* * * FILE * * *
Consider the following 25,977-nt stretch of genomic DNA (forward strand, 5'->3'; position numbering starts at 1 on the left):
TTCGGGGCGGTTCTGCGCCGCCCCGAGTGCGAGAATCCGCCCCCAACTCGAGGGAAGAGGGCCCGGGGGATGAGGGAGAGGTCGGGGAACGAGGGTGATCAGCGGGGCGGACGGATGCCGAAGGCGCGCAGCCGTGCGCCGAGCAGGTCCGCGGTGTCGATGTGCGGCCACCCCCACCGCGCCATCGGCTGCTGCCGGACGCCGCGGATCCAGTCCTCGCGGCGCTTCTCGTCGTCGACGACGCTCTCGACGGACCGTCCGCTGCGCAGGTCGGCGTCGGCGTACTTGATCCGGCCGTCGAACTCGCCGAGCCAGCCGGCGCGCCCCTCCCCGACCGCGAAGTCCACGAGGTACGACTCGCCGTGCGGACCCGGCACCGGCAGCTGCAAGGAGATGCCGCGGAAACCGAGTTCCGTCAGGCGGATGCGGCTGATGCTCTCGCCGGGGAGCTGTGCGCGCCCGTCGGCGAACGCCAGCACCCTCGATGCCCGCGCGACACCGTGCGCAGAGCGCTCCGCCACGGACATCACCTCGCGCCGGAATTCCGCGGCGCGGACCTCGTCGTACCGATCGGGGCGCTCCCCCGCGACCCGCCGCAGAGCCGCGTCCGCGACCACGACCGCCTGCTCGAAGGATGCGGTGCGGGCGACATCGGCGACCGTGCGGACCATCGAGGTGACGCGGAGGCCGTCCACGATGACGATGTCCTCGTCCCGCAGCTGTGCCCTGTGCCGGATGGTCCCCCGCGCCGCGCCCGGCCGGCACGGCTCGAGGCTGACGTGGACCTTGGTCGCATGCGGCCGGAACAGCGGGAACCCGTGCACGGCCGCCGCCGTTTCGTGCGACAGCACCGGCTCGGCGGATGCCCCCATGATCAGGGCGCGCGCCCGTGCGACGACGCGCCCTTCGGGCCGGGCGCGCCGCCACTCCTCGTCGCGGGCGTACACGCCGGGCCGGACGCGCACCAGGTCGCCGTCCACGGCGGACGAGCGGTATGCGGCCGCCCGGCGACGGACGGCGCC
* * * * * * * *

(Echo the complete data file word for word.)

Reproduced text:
Consider the following 25,977-nt stretch of genomic DNA (forward strand, 5'->3'; position numbering starts at 1 on the left):
TTCGGGGCGGTTCTGCGCCGCCCCGAGTGCGAGAATCCGCCCCCAACTCGAGGGAAGAGGGCCCGGGGGATGAGGGAGAGGTCGGGGAACGAGGGTGATCAGCGGGGCGGACGGATGCCGAAGGCGCGCAGCCGTGCGCCGAGCAGGTCCGCGGTGTCGATGTGCGGCCACCCCCACCGCGCCATCGGCTGCTGCCGGACGCCGCGGATCCAGTCCTCGCGGCGCTTCTCGTCGTCGACGACGCTCTCGACGGACCGTCCGCTGCGCAGGTCGGCGTCGGCGTACTTGATCCGGCCGTCGAACTCGCCGAGCCAGCCGGCGCGCCCCTCCCCGACCGCGAAGTCCACGAGGTACGACTCGCCGTGCGGACCCGGCACCGGCAGCTGCAAGGAGATGCCGCGGAAACCGAGTTCCGTCAGGCGGATGCGGCTGATGCTCTCGCCGGGGAGCTGTGCGCGCCCGTCGGCGAACGCCAGCACCCTCGATGCCCGCGCGACACCGTGCGCAGAGCGCTCCGCCACGGACATCACCTCGCGCCGGAATTCCGCGGCGCGGACCTCGTCGTACCGATCGGGGCGCTCCCCCGCGACCCGCCGCAGAGCCGCGTCCGCGACCACGACCGCCTGCTCGAAGGATGCGGTGCGGGCGACATCGGCGACCGTGCGGACCATCGAGGTGACGCGGAGGCCGTCCACGATGACGATGTCCTCGTCCCGCAGCTGTGCCCTGTGCCGGATGGTCCCCCGCGCCGCGCCCGGCCGGCACGGCTCGAGGCTGACGTGGACCTTGGTCGCATGCGGCCGGAACAGCGGGAACCCGTGCACGGCCGCCGCCGTTTCGTGCGACAGCACCGGCTCGGCGGATGCCCCCATGATCAGGGCGCGCGCCCGTGCGACGACGCGCCCTTCGGGCCGGGCGCGCCGCCACTCCTCGTCGCGGGCGTACACGCCGGGCCGGACGCGCACCAGGTCGCCGTCCACGGCGGACGAGCGGTATGCGGCCGCCCGGCGACGGACGGCGCC